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The German civil code (BGB) establishes that the creditor defaults when he delays his acceptance, regardless of the question of fault. Since the creditor is still obliged to pay the debtor, the creditor only harms himself by not accepting performance. On the other hand, it is stated in the special section of the BGB that the emptor is not entitled to reject performance. With regard to the question as to whether such an obligation was known in classical Roman law, the source material remains ambiguous. But the relevant fragments can be systematized to the extent that they aim to balance the conflicting interests of creditor and debtor. In comparing the solution according to classical Roman law with the legal position of the BGB, the interplay between the provision on creditor’s delay and the emptor’s duty to accept performance result in a legal solution which is quite similar to the balance of interests found in classical ­Roman law even though it is based on a different legal ideology.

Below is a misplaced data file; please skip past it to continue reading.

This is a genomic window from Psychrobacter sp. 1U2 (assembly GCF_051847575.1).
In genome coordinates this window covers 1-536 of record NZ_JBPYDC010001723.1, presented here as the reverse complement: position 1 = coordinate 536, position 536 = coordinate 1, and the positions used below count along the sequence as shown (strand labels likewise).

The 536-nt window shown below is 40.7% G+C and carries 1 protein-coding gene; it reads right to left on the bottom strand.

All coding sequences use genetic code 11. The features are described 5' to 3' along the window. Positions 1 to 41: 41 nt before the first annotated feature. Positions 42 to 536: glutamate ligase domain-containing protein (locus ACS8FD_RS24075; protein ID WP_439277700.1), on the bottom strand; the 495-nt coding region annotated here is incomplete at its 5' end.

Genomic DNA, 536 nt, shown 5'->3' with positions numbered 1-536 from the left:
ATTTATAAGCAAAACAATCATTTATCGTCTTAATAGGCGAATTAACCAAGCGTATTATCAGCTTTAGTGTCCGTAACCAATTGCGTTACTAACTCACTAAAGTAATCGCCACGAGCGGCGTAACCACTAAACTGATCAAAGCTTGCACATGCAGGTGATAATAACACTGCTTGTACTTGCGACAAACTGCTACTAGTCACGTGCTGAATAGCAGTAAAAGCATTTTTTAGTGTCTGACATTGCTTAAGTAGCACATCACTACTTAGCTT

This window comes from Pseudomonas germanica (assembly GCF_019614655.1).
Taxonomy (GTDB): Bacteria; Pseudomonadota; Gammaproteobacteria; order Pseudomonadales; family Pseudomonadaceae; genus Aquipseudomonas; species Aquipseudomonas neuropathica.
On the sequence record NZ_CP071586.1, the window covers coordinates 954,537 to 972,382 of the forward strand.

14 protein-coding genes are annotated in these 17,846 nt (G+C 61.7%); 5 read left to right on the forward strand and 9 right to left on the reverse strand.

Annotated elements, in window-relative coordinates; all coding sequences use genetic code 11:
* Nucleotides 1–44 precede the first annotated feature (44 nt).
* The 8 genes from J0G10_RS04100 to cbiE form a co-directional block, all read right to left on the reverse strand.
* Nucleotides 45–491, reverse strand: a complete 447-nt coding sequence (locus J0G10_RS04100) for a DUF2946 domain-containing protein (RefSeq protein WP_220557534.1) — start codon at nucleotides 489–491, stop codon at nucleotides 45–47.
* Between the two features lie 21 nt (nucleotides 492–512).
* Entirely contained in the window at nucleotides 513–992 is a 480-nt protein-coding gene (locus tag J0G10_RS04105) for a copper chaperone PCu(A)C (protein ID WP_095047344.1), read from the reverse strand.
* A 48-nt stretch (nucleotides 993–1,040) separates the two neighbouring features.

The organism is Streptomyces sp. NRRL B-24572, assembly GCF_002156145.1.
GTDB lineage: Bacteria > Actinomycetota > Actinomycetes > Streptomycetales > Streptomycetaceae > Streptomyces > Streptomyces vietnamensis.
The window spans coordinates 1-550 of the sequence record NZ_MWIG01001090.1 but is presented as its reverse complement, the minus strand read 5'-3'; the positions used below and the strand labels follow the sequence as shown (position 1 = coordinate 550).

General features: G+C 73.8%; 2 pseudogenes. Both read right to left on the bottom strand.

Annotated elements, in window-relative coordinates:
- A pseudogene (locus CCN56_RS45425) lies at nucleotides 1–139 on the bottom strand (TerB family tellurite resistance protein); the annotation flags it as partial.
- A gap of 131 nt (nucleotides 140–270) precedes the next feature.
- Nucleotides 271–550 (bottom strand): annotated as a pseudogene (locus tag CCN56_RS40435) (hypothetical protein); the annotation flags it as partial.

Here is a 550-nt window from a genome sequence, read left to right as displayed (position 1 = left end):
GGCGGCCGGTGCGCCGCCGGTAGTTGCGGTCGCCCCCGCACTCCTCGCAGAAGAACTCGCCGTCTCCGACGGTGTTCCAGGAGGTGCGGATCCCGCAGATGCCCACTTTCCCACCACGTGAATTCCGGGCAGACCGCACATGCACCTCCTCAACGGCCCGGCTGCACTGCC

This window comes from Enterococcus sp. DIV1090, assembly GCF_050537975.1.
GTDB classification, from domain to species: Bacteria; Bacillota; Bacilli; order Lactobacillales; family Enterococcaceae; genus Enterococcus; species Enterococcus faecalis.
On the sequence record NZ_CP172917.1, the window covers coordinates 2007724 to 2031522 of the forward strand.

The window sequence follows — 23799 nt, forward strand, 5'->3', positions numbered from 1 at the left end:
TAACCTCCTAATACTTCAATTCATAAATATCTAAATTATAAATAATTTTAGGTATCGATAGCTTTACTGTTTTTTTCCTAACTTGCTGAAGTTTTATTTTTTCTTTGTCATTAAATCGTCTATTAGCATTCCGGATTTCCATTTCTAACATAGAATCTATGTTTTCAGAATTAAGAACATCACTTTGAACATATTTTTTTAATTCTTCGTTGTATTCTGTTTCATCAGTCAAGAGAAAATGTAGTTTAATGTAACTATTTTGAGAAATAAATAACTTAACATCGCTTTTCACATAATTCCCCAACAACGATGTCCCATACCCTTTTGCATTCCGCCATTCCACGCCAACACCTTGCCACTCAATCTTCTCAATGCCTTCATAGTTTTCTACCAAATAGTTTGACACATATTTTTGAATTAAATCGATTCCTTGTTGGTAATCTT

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5

 Vgl. B. Windscheid, Lehrbuch des Pandektenrechts, 7. Aufl., Stuttgart 1891, S. 279.

63

 Vgl. M. Kaser, Das Römische Privatrecht, 1. Abschnitt, München 1971, S. 551, Fn. 59; Honsell, Quod interest (supra, n. 62), S. 171.

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